Average wages in six European Union countries including Cyprus are lower than 10 years ago, while in another three countries they are practically unchanged according to figures published by the European Trade Union Confederation (ETUC) on Monday.
These showed that average wages in Italy, Spain, Greece, Portugal, Croatia and Cyprus were lower in 2019 than 2010. The ETUC defines wages as the actual remuneration per employee — that is payment, employers’ social insurance contributions and benefits to employees adjusted for inflation.
Average wage packages adjusted for inflation fell by 15% in Greece, 7% in Cyprus, 5% in Croatia, 4% in Spain and Portugal and 2% in Italy.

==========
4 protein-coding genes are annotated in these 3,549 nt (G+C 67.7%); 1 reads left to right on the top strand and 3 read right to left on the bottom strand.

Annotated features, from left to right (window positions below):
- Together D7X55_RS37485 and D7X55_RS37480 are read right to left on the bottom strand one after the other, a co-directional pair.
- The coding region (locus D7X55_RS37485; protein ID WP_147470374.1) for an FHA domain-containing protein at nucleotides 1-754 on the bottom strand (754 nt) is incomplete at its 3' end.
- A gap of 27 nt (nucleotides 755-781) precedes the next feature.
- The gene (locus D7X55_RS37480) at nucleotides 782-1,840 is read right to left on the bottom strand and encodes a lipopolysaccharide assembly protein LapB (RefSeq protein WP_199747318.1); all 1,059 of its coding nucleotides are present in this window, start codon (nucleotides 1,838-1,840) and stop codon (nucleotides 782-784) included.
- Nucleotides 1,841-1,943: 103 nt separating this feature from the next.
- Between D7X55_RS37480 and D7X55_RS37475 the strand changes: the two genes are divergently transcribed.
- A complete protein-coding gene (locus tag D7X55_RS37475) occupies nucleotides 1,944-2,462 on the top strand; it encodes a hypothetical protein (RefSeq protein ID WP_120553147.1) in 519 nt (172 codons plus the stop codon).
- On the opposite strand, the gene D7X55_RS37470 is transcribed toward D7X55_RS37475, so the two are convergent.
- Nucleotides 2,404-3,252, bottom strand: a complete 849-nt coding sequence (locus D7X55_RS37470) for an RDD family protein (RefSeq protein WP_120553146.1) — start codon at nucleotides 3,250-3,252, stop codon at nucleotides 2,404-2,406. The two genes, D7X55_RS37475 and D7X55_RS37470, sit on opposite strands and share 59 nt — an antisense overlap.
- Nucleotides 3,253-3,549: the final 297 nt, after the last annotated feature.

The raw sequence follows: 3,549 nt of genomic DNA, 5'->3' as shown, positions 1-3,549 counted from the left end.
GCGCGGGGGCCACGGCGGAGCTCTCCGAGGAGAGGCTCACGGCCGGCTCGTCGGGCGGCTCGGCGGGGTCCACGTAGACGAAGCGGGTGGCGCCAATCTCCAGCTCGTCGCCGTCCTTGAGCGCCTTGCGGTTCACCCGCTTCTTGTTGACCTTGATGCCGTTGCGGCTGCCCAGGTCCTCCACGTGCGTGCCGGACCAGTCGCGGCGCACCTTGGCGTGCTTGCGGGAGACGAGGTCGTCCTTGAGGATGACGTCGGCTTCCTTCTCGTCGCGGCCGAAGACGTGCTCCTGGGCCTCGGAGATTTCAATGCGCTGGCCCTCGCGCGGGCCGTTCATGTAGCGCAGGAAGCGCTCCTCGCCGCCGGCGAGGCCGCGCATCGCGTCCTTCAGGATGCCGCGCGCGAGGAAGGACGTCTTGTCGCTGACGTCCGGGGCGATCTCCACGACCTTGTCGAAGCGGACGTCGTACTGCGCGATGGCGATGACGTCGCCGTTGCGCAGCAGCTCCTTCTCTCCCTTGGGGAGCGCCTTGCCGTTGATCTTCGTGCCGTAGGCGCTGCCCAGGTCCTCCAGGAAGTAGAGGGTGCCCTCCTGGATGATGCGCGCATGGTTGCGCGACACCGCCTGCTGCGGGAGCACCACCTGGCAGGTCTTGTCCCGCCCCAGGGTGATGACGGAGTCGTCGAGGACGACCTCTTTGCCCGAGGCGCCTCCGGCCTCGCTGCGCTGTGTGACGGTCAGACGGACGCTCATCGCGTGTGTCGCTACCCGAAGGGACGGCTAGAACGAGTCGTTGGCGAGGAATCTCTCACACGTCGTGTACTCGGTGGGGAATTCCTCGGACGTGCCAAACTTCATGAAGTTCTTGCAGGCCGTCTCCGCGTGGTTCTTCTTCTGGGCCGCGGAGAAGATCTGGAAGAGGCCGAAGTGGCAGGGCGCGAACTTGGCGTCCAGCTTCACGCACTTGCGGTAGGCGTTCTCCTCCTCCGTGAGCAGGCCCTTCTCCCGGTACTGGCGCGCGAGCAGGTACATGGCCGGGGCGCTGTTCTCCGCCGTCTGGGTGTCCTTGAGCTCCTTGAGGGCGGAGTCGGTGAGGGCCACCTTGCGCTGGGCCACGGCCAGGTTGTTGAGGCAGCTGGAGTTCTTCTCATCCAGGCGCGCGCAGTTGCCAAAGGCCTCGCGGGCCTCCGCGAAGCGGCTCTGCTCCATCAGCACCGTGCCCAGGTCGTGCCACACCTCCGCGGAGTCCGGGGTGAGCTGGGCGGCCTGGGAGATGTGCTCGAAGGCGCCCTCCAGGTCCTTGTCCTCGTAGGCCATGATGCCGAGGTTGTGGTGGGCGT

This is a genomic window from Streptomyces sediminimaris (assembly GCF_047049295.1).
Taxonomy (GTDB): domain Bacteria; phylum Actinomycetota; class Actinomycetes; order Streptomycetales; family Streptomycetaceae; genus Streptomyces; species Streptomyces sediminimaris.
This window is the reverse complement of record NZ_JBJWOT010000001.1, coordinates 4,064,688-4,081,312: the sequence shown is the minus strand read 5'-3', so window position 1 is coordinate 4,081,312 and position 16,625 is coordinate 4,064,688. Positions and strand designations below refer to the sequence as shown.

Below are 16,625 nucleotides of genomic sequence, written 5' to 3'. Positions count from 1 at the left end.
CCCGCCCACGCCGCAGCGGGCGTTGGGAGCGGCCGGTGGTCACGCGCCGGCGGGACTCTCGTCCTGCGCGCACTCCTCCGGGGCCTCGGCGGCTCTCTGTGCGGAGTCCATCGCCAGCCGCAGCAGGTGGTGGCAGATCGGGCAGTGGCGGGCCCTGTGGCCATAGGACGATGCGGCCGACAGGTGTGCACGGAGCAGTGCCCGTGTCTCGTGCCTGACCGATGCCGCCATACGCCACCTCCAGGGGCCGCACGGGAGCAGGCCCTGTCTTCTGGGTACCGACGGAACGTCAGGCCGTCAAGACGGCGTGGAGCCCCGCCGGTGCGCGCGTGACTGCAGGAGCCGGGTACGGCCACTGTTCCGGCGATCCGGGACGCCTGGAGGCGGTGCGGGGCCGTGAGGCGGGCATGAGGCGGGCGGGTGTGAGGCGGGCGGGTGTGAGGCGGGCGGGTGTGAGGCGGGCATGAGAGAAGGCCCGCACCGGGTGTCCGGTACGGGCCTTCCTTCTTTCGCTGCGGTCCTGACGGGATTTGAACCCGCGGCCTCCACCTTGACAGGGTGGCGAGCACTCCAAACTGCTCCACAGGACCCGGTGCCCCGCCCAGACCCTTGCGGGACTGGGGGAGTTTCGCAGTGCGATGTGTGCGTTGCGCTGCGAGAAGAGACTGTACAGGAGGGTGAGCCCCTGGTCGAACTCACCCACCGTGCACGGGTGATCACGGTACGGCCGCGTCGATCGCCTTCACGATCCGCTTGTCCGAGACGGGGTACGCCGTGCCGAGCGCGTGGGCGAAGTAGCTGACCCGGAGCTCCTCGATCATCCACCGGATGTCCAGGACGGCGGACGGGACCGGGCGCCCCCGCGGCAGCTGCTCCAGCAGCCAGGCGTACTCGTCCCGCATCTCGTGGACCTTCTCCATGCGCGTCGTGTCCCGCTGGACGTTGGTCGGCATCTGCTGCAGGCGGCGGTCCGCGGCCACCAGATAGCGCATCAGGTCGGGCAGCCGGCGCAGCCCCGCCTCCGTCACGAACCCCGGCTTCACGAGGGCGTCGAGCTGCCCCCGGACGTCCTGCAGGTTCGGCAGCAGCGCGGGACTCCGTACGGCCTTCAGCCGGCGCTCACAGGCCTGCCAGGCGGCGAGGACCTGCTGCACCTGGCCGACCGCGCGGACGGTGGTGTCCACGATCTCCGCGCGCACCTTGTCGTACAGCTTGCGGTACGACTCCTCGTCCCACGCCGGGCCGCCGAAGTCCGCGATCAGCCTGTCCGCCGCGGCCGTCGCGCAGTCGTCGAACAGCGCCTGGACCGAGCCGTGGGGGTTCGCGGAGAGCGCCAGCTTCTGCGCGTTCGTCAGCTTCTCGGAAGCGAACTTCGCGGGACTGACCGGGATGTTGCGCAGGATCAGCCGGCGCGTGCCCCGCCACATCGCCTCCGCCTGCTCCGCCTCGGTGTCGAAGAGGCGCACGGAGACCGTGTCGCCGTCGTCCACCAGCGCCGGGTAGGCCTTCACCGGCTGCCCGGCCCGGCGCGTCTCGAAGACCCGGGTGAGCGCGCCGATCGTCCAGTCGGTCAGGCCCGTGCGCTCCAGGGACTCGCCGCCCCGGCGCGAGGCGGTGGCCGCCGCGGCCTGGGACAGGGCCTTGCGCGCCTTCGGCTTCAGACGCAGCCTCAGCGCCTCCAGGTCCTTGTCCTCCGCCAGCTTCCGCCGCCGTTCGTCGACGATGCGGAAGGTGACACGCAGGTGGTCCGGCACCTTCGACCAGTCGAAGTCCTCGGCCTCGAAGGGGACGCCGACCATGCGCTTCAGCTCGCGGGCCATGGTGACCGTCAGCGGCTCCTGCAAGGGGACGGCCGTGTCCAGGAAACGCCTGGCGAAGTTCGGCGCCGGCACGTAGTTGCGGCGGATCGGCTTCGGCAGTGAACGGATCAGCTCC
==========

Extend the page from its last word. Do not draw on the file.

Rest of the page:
They were practically frozen in Finland +0.1% and Belgium and Nethwerlands (1.5% in both countries).
“Workers in six EU countries are worse off than 10 years ago,” said Esther Lynch, ETUC deputy general secretary.
“EU leaders like to talk of a so-called recovery, but the crisis has not ended for millions of workers in many EU countries. The EU can do much more to promote an increase in wages and in minuimum salaries and to support stronger collective agreements in nearly all EU member states,” she added.